Thanks, Joe: This year's Thanksgiving feast set to 'wallop the wallet,' NYT reports
Not too long ago, Joe Biden's White House was claiming credit for a 16-cent decrease in the price of hot dogs for July 4 feasts. It was proof, the tweet claimed, that the "Biden economic plan was working."
Planning a cookout this year? Ketchup on the news. According to the Farm Bureau, the cost of a 4th of July BBQ is down from last year. It’s a fact you must-hear(d). Hot dog, the Biden economic plan is working. And that’s something we can all relish. pic.twitter.com/7h9qLauIbC— The White House (@WhiteHouse) July 1, 2021
Less than four months after that badly aging tweet, the New York Times has tweeted what's going on with Thanksgiving:
Thanksgiving 2021 is shaping up to be the most expensive meal in the history of the holiday. Nearly every ingredient, from the turkey to the after-dinner coffee, is expected to cost more than ever. https://t.co/JIVaUiucuC— The New York Times (@nytimes) October 25, 2021
No word from the White House on that one. They're not claiming credit for that.
The Times story begins with this information:
Thanksgiving 2021 could be the most expensive meal in the history of the holiday. ...
Nearly every component of the traditional American Thanksgiving dinner, from the disposable aluminum turkey roasting pan to the coffee and pie, will cost more this year, according to agricultural economists, farmers and grocery executives. Major food companies like Nestlé and Procter & Gamble have already warned consumers to brace for more price increases.
It reports that turkey prices are higher because the price of corn used in bird feed has soared; dinner roll prices are higher because the price of baking ingredients is up, wine prices are higher because of the cost of transport, labor shortages, energy prices, while imported glass for bottles sits in the water, waiting to be offloaded off places such as Long Beach's port. Canned cranberry prices are higher because the price of steel for cans has risen, claiming that China's steel plant shutdowns on global warming concerns are the reason for it. Sugar and coffee prices have risen based on drought.
Virtually all of those policies have a lot to do with Joe Biden's handling of the economy. His transportation secretary has no idea how to halt the logjam at the ports and is making himself the poster boy for family leave. Inflation, brought on by money-printing needed for Joe's monster government spending, is driving inflation through the economy, right down to the packaging. The Times doesn't mention what the cause is at all, but claims it's a series of culprits.
There is no single culprit. The nation's food supply has been battered by a knotted supply chain, high transportation expenses, labor shortages, trade policies and bad weather. Inflation is at play, too. In September, the Consumer Price Index for food was up 4.6 percent from a year ago. Prices for meat, poultry, fish and eggs soared 10.5 percent.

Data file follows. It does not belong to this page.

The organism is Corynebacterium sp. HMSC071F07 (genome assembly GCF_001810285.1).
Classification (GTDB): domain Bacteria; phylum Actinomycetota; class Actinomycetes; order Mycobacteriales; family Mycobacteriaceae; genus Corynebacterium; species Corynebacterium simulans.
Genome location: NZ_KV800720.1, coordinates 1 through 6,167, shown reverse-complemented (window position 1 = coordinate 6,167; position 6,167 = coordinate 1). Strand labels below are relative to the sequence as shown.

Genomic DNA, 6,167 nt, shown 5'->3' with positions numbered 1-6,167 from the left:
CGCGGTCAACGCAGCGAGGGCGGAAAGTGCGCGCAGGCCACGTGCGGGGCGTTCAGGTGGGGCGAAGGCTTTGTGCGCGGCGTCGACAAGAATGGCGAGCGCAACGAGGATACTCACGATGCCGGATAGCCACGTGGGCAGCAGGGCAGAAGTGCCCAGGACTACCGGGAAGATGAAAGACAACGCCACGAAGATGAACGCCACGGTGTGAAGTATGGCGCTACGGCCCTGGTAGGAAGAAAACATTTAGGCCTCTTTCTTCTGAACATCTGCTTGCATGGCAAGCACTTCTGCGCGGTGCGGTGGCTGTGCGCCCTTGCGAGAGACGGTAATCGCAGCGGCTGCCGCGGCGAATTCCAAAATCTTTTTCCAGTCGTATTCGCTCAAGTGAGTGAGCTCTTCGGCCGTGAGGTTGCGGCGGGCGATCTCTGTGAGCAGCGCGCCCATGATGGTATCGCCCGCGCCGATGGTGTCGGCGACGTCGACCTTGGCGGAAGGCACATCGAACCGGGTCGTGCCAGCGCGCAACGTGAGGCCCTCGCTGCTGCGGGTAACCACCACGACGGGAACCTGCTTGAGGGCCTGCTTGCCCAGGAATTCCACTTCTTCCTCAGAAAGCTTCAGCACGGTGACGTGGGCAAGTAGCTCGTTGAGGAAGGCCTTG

Yes, one can argue that some of those causes described above aren't Joe Biden's fault, but you can bet the inflation, higher fuel and transport prices, labor shortages more certainly are. This where Joe Biden claims his porky spending plans still in the pipeline "won't cost a thing."
Actually, they're costing a lot, given that inflation is getting pretty noticeable. Inflation above all is a tax on the poor and hits them hardest. The Times notes that people are starting to look for smaller birds in the stores, the better not to be priced out of Thanksgiving altogether.
This is Biden's doing, nearly across the board, given his advocacy of global warming measures, money-printing, incentives to stay out of the labor force, and energy production shutdowns. All of that is what's driving man-caused drought, high gas prices, labor shortages, and maybe steel plant shutdowns. Too bad the Times didn't mention it.
But the public is noticing it, and even if they can't pin their finger precisely on Joe Biden, they can compare this inflation-wracked Thanksgiving under this president with Thanksgiving under that of President Trump and draw their own conclusions.
Those of us who know better know that Joe's been claiming credit for a marginal decline in the cost of a July 4 hot dog as his own. Therefore, he owns this one, too, even if he tries to hide it.
Thanks for nothing, Joe.
Image: Twitter screen shot.
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